1. Do you find it difficult to get the rest and restoration you need, amidst the demands of life? Why did Jesus insist on this for His disciples? Why has God given us a commandment (the 3rd) concerning weekly rest for our bodies, and worship of Him? How is it detrimental to us if we do not rest or worship?
  2. What need drove the people to Jesus? Are we also driven by our need? What makes us feel that need more deeply so that we hunger and thirst for Him?
  3. What moved Jesus to compassion for the people, even though He was worn out? Mark 6:34; Matthew 9:36. How does Jeremiah 23:1-6 contrast the neglect and harm of Israel’s “shepherds” to the future care and righteous leading of their new shepherds, and the One Good Shepherd? Compare John 10.
  4. When it came to feeding the 5,000, how did the disciples view the situation? John 6:5-9. How did Jesus view the available resources?
  5. How do we often measure our resources? Do we think they are sufficient for the ministry and tasks we have been given? Are we looking and trusting in God’s supply and providence, or our own? How do you think God views our available resources?
  6. How do we know this was a miracle, and not just an act of sharing meager rations of bread and fish? How was the appetite of the people when they were finished? Mark 6:42. What was left? 6:43.
  7. Do we know the ways and the amounts of what God will bless us with? What are we instead responsible to do? What does the prayer “give us this day our daily bread” remind us to do?

Monday, July 13, 2015

Sermon on Mark 6:14-29, for the 7th Sunday after Pentecost, "Misidentified"



Grace, mercy, and peace to you from God our Father, and from our Lord and Savior Jesus Christ, Amen. As we’ve gone through the chapters of Mark these last weeks, it continues to hit me how the experiences of the community in Jesus’ day mirrors in many ways our present day world. Even the grisly executions done by ISIS echo and multiply the violent death of John the Baptist for standing for the truth. This Gospel reading is marked by rejection and misidentification of Jesus—so that right from the first verse, King Herod and the community are mistaking the miracles and works of Jesus and His disciples, for John the Baptist risen from the dead. With misidentification, superstition, scandal, incest, a prophet speaking the truth and righteousness, a conflicted conscience, a murderous grudge, rash vow, persecution, and gory ending, this story has all the elements of a modern movie drama.
The reading explains through a flashback, that Herod had recently killed John, and he and the people were frightened that this was John the Baptist back from the dead. Perhaps John was coming back to haunt Herod and judge him for his innocent death. So right from the start, Herod and others mistake the works of Jesus for John the Baptist. Apparently Herod’s troubled conscience wouldn’t leave him alone for what he had done, and Jesus’ teaching and miracles were a painful reminder of what he’d done to John.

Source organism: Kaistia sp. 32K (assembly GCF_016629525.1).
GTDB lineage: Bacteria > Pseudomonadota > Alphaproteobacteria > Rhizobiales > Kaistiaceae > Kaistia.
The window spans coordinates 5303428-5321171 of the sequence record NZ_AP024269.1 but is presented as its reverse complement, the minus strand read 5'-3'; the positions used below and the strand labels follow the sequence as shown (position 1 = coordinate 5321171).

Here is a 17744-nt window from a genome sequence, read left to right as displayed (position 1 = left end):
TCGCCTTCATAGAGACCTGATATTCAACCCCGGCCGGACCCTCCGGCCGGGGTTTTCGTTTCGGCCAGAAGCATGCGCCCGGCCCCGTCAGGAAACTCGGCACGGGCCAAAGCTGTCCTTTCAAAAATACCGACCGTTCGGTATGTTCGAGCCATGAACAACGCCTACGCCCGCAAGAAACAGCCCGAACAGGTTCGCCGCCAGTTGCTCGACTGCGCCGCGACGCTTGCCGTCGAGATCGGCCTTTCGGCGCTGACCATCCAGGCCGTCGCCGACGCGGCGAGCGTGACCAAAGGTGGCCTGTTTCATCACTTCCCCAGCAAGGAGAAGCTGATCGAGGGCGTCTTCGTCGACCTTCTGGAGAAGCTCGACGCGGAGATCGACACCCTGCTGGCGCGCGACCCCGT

Herod wasn’t the first, and certainly wasn’t the last person to hear the Word of God through a prophet or from Christ Himself, and be fascinated by it, and troubled at the same time. Herod heard the prophetic words of John the Baptist, calling him to truth and repentance, to leave behind his adulterous relationship with his sister in law, and it says he was “greatly perplexed, and yet he heard him gladly.” He recognized that John was a “righteous and holy man”, and for a time at least, “he kept him safe.” Herod is a picture for us of the person who is wrapped in the midst of serious sins, and is unwilling or unable to leave them behind and repent, yet is intrigued by God’s Word of Truth. Herod ignored or suppressed the voice of his conscience, to his own hurt and ruin. Today we do much the same when sin is too pleasing or enticing, or when we simply give up and fear it’s too late for us.
This story also reminds you of the saying, “Don’t shoot the messenger”. Herod’s partner in sin, Herodias, his sister-in-law, vented her murderous grudge against John by asking for his head. Her hatred and Herod’s fear were not ultimately about John, the messenger, but God’s truth that exposed their sinful pleasure as evil. She was not going to let this messenger get in the way of what she wanted. Likewise, John standing for the truth, even in the face of death, is a little picture and foreshadowing of Jesus’ unflinching stand for truth before the Sanhedrin and Pontius Pilate and all the rest, at His own trial, crucifixion, and death. God’s Truth has an amazing power to stir and challenge us to our very core, making for fear and perplexity mixed with gladness like Herod, or hatred and animosity like Herodias, or joy and gladness from those who hear the Word, are humbled and moved to repentance, and receive Christ’s free gift.